It all means an uncertain future for the issue that touches millions of New Yorkers directly and indirectly. Lawmakers come back Tuesday after vacation.
"The governor just doesn't seem willing to bring his 'A game' to the minimum wage issue," said Mark Dunlea of the Hunger Action Network, an advocate for the poor and working poor. "With more than 80 percent of the voters supporting a minimum wage hike, this is certainly a much easier issue for the governor to push through than same-sex marriage or gun control."
President Obama has proposed a nationwide $9 minimum wage tied to inflation, and Cuomo told reporters that the federal level is "the best place to do a lot of these laws."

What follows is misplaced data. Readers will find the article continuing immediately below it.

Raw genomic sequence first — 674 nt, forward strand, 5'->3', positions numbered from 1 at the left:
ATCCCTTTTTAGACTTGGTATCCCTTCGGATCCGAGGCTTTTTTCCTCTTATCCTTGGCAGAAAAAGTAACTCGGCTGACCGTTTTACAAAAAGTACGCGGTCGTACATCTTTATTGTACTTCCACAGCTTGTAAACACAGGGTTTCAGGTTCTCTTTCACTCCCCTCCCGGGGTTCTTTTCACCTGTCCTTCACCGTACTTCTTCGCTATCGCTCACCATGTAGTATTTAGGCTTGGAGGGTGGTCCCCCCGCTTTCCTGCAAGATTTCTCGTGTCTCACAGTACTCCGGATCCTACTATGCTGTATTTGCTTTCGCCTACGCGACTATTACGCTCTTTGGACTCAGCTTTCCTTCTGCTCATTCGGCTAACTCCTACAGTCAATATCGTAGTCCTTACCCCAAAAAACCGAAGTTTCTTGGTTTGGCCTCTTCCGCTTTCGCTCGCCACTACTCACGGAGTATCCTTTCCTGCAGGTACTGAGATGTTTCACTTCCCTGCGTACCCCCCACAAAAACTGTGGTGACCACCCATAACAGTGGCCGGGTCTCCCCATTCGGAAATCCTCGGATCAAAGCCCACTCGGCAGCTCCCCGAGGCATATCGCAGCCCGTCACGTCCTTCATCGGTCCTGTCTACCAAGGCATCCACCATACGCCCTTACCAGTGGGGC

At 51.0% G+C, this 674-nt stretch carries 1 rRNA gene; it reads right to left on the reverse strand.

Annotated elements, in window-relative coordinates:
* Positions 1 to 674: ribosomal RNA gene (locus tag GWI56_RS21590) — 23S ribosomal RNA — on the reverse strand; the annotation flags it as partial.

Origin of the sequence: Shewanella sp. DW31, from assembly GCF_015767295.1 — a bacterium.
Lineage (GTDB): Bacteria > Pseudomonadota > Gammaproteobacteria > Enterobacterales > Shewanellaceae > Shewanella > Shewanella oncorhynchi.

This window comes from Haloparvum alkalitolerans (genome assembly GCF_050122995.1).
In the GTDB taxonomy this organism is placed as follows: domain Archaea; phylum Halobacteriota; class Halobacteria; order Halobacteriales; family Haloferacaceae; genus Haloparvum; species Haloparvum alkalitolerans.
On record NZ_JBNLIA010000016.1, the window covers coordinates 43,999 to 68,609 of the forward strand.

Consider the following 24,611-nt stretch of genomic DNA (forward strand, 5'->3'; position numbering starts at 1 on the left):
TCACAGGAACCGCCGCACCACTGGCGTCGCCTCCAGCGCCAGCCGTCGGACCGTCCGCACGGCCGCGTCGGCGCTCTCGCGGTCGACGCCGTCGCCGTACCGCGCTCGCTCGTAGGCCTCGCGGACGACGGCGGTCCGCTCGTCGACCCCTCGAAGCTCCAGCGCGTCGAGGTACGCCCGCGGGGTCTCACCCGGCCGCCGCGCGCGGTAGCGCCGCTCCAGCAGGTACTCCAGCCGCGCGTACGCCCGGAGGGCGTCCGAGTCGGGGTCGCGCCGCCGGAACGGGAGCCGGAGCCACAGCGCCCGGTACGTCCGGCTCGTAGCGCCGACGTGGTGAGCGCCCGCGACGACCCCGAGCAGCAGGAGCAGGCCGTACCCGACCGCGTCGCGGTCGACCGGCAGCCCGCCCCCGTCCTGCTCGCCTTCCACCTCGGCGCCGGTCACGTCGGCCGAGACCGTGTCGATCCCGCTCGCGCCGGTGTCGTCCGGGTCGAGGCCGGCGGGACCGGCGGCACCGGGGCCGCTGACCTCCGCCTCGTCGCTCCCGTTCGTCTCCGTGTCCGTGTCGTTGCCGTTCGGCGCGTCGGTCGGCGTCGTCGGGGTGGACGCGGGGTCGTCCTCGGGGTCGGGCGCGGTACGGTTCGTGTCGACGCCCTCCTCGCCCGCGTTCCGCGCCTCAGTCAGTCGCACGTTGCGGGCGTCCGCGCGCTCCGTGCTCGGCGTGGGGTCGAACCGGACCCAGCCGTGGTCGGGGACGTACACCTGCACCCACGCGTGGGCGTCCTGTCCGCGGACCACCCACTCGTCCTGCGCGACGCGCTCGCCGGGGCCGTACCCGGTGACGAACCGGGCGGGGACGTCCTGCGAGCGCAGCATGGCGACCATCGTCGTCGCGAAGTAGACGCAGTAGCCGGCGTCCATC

The state's current minimum wage matches the federal one -- $7.25 an hour. Opponents fear raising it could kill jobs for the people the measure is intended to help.
"You could argue it's less urgent for the state to do it, but I think you go down both tracks simultaneously ... on the off-chance that it doesn't get passed," Cuomo said.
Senate Republican leader Dean Skelos of Long Island said it's a matter of fairness for employers, as well as workers.
"Since New York's minimum wage is tied to the federal minimum wage, Senator Skelos agrees with the governor that it should be set at the federal level," said Skelos spokesman Scott Reif.